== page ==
The credit goes to Shafi'i. Thanks to his impact, the traditionists began to follow a discipline in their subject and started writing Hadith under different chapters. 

Different traditions on the same subject were collected under one heading so that one could determine their chronology and decide which tradition had abrogated another. Followers of the school of reason also began to study Hadith. A new avenue for the development of Islamic law came into being largely due to the effort of Shafi'i.

So far only four books have been mentioned viz. Abu Hanifah's Kitab al-Ra'v. Kitab al-Usul by two students of his and Kitab al-Risalah by Shafi'i. Nothing new except commentaries have been published during the many centuries since the appearance of these books. Turks have made a major contribution in that they have written scores of books which are either repetitions of the old or their summaries or they sought to comment on them. A major work in two volumes by Abu al-Husayn al-Basri spread over a thousand and five hundred pages has been compressed into twenty pages by al-Baydawl. If has become a riddle. Then began a series of notes  and commentaries on al-Baydawi's book. The book of al-Baydawi was taught as a textbook and to explain it one needed the help of commentaries and notes which continued to be written.


In modem times the most significant contribution to the subject has been made by the late Sir Abdur Rahim. He was once President of the Indian Legislative Assembly. Later he came over to Pakistan. At the invitation of the University of Calcutta, while he was a judge at the High Court of Madras, he gave a series of lectures which were subsequently published under the title Principles of Muhammadan Jurisprudence. He has made a little innovation in this field. He has dealt with the subject as discussed in the old books on the principles of jurisprudence and he has dilated upon the new books on philosophy and law published in recent times in Europe. He has tried to compare the two, i.e. the Islamic and the European principles of jurisprudence.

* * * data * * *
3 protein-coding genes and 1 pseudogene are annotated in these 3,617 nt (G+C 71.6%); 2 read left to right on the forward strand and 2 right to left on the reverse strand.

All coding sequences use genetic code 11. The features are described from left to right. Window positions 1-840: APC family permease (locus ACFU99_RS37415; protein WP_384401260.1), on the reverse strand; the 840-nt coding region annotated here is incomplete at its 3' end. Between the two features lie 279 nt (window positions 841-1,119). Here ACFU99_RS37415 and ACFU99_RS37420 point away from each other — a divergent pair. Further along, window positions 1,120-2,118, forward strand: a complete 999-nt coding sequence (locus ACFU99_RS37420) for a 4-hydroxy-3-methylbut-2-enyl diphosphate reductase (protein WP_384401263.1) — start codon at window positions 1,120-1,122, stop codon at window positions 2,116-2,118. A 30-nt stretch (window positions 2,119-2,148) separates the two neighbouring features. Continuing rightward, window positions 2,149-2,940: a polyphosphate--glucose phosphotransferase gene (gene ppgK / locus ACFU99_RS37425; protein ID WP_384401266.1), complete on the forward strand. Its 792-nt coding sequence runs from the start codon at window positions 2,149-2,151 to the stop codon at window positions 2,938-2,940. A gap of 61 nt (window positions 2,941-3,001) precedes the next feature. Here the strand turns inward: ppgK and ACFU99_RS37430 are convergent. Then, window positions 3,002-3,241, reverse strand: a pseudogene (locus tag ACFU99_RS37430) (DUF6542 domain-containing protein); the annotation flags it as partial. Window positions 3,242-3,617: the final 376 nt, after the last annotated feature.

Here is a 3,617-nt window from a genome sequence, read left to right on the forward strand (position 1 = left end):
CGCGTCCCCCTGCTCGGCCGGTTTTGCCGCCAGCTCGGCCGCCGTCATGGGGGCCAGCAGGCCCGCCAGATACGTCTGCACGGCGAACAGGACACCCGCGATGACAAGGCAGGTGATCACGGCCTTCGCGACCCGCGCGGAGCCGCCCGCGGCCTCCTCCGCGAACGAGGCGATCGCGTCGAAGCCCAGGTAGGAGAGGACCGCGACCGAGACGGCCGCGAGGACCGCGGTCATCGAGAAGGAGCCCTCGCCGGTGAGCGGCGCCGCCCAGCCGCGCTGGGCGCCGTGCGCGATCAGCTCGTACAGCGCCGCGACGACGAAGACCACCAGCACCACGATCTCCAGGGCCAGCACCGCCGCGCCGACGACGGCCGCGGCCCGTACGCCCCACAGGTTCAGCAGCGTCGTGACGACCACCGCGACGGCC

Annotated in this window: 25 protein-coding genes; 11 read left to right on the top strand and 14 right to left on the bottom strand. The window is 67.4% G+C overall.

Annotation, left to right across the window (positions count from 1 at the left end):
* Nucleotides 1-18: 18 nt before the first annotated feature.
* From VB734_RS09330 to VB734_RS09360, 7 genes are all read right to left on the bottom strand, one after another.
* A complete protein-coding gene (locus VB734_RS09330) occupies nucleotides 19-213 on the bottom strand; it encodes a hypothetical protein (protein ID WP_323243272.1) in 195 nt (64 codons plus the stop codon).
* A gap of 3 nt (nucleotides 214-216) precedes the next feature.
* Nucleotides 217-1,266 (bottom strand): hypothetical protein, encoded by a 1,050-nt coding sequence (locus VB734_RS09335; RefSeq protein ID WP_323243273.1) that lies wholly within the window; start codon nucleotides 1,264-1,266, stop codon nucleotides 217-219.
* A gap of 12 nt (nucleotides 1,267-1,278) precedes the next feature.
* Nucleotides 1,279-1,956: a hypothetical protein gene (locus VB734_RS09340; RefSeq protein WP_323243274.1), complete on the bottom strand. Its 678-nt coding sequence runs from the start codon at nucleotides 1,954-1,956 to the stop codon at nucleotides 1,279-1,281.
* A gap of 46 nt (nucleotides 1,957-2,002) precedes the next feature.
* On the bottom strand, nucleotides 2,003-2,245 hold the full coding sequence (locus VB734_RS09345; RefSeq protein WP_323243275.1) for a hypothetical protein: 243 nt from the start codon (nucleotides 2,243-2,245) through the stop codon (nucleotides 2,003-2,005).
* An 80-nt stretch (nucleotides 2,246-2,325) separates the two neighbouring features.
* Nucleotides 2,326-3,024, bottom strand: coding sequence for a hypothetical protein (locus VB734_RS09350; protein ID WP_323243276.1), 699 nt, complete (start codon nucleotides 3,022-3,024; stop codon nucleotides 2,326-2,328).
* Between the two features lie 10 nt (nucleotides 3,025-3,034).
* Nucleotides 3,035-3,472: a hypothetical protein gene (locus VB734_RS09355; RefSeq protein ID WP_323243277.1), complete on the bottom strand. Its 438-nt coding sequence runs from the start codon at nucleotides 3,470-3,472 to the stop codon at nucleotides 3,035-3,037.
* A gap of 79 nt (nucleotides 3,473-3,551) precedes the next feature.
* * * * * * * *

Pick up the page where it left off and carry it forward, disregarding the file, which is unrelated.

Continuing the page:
From this point of view Sir Abdur Rahim's Muhammadan  Jurisprudence opens a new chapter in our study of the classical books on the subject. For we come across a few factors which are not to be found in the old books. For example, the first question raised in the old books relates to the sources of law. The answer would be the Qur'an, the Hadith, consensus and personal reasoning. They would not deal with subjects or categories such as worship, worldly matters like criminal law and the law of inheritance, constitutional and commercial law, etc. Our classical books on jurisprudence do not take into account of these categories, Sir Abdur Rahim has treated legal subjects in the manner they are treated in modem legal works. It is his achievement that has combined the classical and modern learning in his comparative work.